Then the fiction moves to consider what this world would appear like to a young girl child growing up: a bleak bare place, much withered and dead, things damaged, poverty everywhere, murdered springs and Graham goes into the background of the novel, the larger picture, before a christening brings the other Poldark characters over (so they can be introduced) and a new one: Dr Ennys. In the film series he is a major character from the fifth episode on.

Our point of view now is a combination of Ross and Demelza, back and forth.

The book closes on her too: She returns from nursing Francis, Ross’s male cousin, and Geoffrey Charles, Francis and Elizabeth (Francis’s wife), child, to fall deadly ill herself, together with her and Julia, her and Ross’s first child, born at the opening of the book.

The power of these scenes comes from remaining mostly in Ross’s mind. As Demelza sinks she remembers back to when she first came to this house, a beggar beaten up, and was put in a huge bed to sleep, and we get a reprise, but then we switch to Ross and his thoughts which range wide over the two novels thus far. Deftly we get a certain amount of information about the best care available (not effective) from Dr Ennys’s ministrations. Julia dies, and Ross puts off Demelza’s requests to see Julia for another day.

Talk about “wild nights” (the quotation from Emily Dickinson with which I opened my blog on Elena Ferrante), Demelza ends in a conflagration of wild nights, driven by Ross’s bitterness over his bankruptcy, the death of Julia (while Francis and Elizabeth’s son, Geoffrey Charles will now live on), the spectacle of homeland and kin and worker as desperately poor and continuing to half-starve.

Robin Ellis writes Ross Poldark combined Che Guevara with a Gainsborough movie costume-hero and he is right.

As it becomes clear Demelza will live, we get a frank comment in third person indirect discourse: Ross is not as celebratory or relieved as one might assume or hope he would be. Half-relieved and mostly for her sake. He is cheered and enabled to carry on because her nature is cheerful by instinct, she makes the best of things.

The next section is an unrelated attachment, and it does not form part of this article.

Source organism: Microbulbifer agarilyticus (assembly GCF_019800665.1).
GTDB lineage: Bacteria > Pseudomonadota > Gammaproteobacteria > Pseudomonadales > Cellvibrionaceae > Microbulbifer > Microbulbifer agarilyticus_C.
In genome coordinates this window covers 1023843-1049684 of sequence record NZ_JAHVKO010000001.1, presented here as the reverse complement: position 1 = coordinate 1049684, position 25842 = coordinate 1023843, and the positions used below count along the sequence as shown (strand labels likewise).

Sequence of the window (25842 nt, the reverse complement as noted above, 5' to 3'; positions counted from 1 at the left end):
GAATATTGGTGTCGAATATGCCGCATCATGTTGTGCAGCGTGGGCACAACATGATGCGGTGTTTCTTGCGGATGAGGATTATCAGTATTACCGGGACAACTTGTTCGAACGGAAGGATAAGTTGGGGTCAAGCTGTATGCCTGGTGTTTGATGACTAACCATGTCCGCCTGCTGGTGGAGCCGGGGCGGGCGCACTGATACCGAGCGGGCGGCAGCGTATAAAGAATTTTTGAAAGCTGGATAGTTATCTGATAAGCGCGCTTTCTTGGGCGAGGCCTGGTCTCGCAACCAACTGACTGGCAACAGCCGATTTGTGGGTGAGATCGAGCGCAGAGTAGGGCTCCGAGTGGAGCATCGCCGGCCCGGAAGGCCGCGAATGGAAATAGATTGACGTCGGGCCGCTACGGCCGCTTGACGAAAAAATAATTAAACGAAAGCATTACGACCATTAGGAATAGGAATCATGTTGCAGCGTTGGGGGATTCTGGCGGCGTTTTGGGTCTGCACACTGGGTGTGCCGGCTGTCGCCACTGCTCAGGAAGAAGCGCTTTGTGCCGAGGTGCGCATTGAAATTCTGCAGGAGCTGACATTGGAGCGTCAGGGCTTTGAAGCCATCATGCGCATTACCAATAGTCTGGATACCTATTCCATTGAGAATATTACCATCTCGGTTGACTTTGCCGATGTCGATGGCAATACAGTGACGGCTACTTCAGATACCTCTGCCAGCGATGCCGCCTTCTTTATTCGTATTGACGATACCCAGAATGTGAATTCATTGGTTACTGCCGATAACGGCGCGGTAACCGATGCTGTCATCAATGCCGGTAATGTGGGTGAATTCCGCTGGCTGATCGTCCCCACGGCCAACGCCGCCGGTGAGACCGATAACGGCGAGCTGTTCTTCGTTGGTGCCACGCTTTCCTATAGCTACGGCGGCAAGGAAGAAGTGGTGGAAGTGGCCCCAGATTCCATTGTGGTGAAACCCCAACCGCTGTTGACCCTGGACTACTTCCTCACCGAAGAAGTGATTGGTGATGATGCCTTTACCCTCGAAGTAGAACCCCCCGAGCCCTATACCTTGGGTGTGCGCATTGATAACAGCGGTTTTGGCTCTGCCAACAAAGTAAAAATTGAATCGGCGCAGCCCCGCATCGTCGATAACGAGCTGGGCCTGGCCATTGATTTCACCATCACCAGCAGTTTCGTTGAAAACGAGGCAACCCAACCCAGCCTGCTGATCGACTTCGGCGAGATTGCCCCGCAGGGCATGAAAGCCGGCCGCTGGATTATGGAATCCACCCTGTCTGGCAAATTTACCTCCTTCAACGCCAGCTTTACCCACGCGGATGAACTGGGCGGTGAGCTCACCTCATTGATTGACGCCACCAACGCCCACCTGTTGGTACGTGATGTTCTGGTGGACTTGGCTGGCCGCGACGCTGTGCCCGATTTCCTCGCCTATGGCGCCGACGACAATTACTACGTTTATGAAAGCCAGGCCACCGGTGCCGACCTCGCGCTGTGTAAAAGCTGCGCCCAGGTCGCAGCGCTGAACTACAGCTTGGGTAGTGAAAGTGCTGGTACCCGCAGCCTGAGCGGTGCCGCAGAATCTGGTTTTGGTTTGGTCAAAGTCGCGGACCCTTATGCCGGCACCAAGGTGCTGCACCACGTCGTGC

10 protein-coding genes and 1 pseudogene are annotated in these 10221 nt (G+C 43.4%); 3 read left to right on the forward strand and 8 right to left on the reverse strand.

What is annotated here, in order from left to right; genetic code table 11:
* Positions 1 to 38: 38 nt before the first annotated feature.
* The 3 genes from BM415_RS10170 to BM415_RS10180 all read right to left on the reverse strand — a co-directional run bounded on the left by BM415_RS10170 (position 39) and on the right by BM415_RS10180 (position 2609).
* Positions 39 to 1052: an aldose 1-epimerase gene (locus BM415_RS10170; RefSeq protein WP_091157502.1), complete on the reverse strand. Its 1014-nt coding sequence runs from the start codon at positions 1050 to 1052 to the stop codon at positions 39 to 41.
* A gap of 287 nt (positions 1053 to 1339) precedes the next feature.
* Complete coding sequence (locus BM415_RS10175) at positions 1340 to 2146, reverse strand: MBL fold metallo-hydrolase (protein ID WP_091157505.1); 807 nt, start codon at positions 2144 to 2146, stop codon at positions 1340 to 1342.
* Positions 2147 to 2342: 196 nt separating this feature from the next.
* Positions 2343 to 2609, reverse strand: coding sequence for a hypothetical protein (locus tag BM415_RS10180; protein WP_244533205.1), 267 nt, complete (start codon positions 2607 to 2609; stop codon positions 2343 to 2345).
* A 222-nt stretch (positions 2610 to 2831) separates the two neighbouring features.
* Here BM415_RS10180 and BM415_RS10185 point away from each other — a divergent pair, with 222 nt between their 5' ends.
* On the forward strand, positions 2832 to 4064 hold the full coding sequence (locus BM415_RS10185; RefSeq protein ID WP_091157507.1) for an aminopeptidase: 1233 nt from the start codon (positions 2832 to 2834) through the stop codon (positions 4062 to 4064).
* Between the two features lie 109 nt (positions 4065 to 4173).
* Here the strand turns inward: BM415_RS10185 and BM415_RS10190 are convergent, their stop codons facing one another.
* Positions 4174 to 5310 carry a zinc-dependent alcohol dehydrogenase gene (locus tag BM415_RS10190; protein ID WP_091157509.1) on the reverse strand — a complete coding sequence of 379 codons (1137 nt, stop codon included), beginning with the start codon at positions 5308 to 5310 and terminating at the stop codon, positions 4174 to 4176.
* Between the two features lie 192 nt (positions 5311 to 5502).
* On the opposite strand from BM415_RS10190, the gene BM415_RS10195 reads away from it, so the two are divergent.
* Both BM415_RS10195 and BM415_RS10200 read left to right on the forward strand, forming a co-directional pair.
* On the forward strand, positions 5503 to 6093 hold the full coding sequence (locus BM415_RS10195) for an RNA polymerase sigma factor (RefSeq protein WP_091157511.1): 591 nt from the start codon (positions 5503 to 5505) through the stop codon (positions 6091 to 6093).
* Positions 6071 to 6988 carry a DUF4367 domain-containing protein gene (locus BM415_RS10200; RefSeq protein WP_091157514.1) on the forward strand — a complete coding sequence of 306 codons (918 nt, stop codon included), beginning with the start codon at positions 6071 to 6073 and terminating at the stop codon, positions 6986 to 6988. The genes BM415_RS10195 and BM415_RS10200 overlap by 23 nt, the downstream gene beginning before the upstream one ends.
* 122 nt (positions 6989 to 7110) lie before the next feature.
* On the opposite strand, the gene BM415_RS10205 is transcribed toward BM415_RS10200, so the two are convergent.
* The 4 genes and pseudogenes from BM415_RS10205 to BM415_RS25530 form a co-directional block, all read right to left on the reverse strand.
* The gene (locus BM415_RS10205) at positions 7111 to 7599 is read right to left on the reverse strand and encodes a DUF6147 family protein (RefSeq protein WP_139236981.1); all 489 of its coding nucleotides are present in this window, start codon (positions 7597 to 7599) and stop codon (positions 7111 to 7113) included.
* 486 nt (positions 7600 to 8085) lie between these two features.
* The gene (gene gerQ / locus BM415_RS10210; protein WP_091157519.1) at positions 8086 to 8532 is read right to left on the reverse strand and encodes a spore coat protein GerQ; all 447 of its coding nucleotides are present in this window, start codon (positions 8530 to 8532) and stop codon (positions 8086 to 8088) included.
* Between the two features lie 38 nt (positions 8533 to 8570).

Then two ships laden with wealth are blown into the near coast of Nampara Bay, one gaining money and riches partly by slavery, and the other a government-war supported venture.

Ross encourages all the people round to scavenge the first ship; he leads a desperate mob action. Graham has the storm to describe, the breakup of the ship, the desperation of people on board and then the increasing violence, pillage and exultation of the people stealing.

He himself begins to calm a little and see the damage that is ensuing to individuals, his passions calm but the hard core inside remains so that when the second ship lands and bunches of miners now come out, he offers his home to the officers and left-over crew, and takes them back.

This is not to say that for a moment he regrets what has happened. He rejoices to see people bringing back to their homes stacks of corn, of cloth, of whatever, to see the military officers who grow rich from their “prizes” see their gain shared with others, see the sailors partly mutiny, see a couple of black people flee from slavery (half exhausted, starved, might not have gotten very far).

Captain McNeil watches Ross and we know or surmise this is not going to end here – and from Season 1 I know a court case was rigged up to hang Ross for all this.

IN the meantime we return to his home where that night he shows great tenderness for Demelza remembering her sunny disposition, her real giving of herself, and her selfless wanting to me his mate, and her grief over teh death of their child.

On the next day is the funeral for the small child. A large crowd comes out of respect for Ross (only the Poldarks stayed away — their excuse they are still not well). A funeral ensues which again exacerbates his feelings. He didn’t expect the great crowds and didn’t prepare a feast or wine.

Dawn breaks over ruined beach, dispersed military, destroyed ships, and the people much the same. Now Demelza is well enough to be brought upstairs to their old bedroom and he carries her up there in blankets. She is suppose to be small — as is Angharad Rees.

The two sit at the window looking out and talking of the summer to come. They notice the cot in the room and don’t have what it takes to remove it. She encourages him to try to forget, and to try to accept Verity’s marriage and whatever Francis and Elizabeth Poldark are. Friendship such as it is is needed, and people must not live in hatred.

“They watched the scene on the beach.
‘I shan’t have to finish that frock for Julia now,’ she said. ‘It was that dainty too.’
‘Come,’ he said, ‘you will be catching cold.’